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Dubai's Remarkable Economic Transformation

Turnaround Artist

Monday, October 07, 2019

Dubai's Remarkable Economic Transformation

A post shared by Fazza (@faz3) on

A post shared by Fazza (@faz3) on

There are those who say Dubai is remarkable, but there are many cities like Dubai. I see Dubai in a league all its own. There are those who say Dubai is remarkable, but it is now downhill from here. I see that Dubai's best days are ahead still. It will not happen on its own. The effort will have to be made. But I am optimistic it will be made. Dubai is more than one chic city, beautiful to visit. Dubai can be to Pakistan what Hong Kong has been to China. Even today something like 60% of the FDI that goes into China goes through Hong Kong. Before the number was larger. There are things only governments can do. But once Pakistan can get its act straight on the basics like law and order, and infrastructure, I see Dubai playing an indispensable role in the rapid economic rise of Pakistan. For all its remarkable achievements I see Dubai ready for take-off. Dubai today is like China in 1990. I see that kind of graph ahead for the city. And it is dazzling as it is.

When I say Dubai is ready for take-off, that is not just a statement on Dubai the city, remarkable as it is, and the amazing transformation it has achieved in such a short period of time, but primarily a statement on where the world of technology is going. What will happen in tech in the next 25 years will be at least 100 times bigger than what has happened over the past 25 years. And Dubai is in a very good position to benefit from that. That positioning is a win-win for the world. Dubai will rise further and lift up the world with it.

I consider myself a student of Dubai's amazing transformation. I would like to know in great detail how it came to be.

As I see it, some of the future innovation in tech is going to be pretty capital intensive. And it might make sense for the various Gulf countries to channel their investments through Dubai. Dubai already has a reputation. Silicon Valley by now is many places. Silicon Valley always was an idea in the first place. And in thus channeling not only will Dubai rise to the next level, but it will also help every participating country follow its lead and similarly diversify. Diversification is survival at this point. It is diversify or decline for every country in the region. But in diversifying the region will lift the world. It will lift Africa. It will lift South Asia. It will lift the masses in the Middle East itself.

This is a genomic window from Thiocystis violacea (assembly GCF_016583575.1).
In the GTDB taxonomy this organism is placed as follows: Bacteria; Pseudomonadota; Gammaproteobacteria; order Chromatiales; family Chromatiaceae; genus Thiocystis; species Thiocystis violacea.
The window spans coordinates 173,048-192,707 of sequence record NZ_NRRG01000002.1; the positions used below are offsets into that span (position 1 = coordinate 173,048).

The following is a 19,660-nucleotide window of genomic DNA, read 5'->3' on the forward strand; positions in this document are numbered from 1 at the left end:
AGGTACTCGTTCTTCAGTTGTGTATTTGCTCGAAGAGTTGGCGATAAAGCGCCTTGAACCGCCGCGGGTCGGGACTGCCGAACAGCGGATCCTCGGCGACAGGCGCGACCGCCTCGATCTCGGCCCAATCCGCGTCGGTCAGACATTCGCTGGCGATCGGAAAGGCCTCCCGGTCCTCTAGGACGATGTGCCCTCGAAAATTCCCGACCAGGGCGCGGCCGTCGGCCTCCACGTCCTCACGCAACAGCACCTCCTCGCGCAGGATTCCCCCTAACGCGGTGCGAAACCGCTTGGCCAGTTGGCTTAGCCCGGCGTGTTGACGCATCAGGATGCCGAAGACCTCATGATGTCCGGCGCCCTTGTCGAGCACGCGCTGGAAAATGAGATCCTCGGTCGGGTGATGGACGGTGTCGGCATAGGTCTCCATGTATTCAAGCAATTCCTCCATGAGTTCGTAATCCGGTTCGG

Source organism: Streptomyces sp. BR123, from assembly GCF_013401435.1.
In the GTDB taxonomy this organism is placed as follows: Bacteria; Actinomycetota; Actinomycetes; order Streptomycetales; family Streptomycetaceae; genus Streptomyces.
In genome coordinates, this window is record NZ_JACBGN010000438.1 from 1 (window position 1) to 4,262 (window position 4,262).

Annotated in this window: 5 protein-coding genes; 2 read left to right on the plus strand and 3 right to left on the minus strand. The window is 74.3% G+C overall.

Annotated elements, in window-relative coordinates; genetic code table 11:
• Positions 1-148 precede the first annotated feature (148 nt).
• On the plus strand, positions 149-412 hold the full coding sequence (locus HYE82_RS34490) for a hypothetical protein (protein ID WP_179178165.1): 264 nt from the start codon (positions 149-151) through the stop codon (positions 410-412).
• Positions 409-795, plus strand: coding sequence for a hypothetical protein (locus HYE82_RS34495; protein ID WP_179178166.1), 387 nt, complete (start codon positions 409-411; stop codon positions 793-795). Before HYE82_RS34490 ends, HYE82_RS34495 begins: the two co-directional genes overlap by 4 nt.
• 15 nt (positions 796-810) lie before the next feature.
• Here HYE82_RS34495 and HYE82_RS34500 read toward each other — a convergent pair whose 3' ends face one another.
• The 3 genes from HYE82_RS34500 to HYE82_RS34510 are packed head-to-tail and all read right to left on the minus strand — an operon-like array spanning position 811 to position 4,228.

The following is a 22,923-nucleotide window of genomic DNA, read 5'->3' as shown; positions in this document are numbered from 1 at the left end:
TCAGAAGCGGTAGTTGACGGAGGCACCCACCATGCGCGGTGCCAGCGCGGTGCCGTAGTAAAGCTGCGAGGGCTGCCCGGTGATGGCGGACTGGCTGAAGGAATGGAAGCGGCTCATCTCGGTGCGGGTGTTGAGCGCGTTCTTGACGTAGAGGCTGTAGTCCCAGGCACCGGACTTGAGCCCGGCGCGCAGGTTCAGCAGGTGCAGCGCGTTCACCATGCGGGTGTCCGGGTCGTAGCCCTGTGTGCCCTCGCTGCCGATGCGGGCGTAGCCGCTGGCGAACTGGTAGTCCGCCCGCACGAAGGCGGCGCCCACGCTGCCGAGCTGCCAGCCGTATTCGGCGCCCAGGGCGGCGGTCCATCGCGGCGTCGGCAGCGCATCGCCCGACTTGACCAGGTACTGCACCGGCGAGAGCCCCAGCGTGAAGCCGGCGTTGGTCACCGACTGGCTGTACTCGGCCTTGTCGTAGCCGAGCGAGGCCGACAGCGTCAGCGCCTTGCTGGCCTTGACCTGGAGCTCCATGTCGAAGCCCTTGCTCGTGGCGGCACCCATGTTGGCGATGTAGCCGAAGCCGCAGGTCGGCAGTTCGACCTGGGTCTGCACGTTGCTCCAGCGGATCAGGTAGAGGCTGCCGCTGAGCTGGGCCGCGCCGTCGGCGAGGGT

The Blockchain will do to money what the Internet has done to media. Money will be democratized. Look how easy it is to send messages and share photos and video clips today. The dollar a day people will get similar access to financial services. And places like Dubai that will facilitate all that will harvest rich dividends.

I am personally interested in making some moves. Today I had the good fortune to learn the wonderful people at Noor Almuna approved my loan application. And I am so very thankful. I have given to them in writing, I will give them first preference during phase two and phase three of my company. And I will.

But there is also a bigger picture. My real estate tech startup is going to be the first of several companies.

An entrepreneur like me is an artist who needs three buckets of paint. Human capital, financial capital, and physical capital (also known as technology). Indians powered the rise of Silicon Valley. And right now Dubai beats Silicon Valley on visa issues, although it could do even better. Dubai leads on the two buckets. And the third bucket is derivative. And Dubai is in an excellent geographic location. You have large masses in South Asia, and Africa nearby. Those are the next two Chinas.

I am itching to make moves in Dubai.

Dubai Economy
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Dubai Economic Report 2018
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Formula For Peace: Iran-Saudi-US, Taliban-US, India-Pakistan
Imran Wants To Lift 100 Million Pakistanis Out Of Poverty
Imran Khan: India's Last Hope For Lasting Peace
Imran Is Playing A Very Difficult Game

Saturday, October 15, 2011

Super Amit, Super Swabbed

Mike Bloomberg, Amit Gupta

I showed up at the New Work City space in Chinatown on time - 9:30 PM. And I left past midnight. The people who were doing the swab thing were busy the entire time I was there.

Events: Week Of October 10

The first person I met was Nick Gray. Nick Gray! This was my first time meeting Nick Gray in person. This is quite an amazing person. At times it can feel like this dude is a mutual friend to everybody who is somebody in the New York tech ecosystem. If Nick Gray did not exist, the New York tech ecosystem might have to create one. He is one of those people.

"Oh my God, Oh my God, it's Nick Gray!" I said. He was out on the sidewalk eagerly waiting for people to show. The venue was one floor up. This dude was so feeling it.

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Nick Gray: Bollywood Moves
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I was born Indian. Nick Gray chose to be Indian. We are both Indian through and through.

He was in a somber mood. I tried to cheer him up.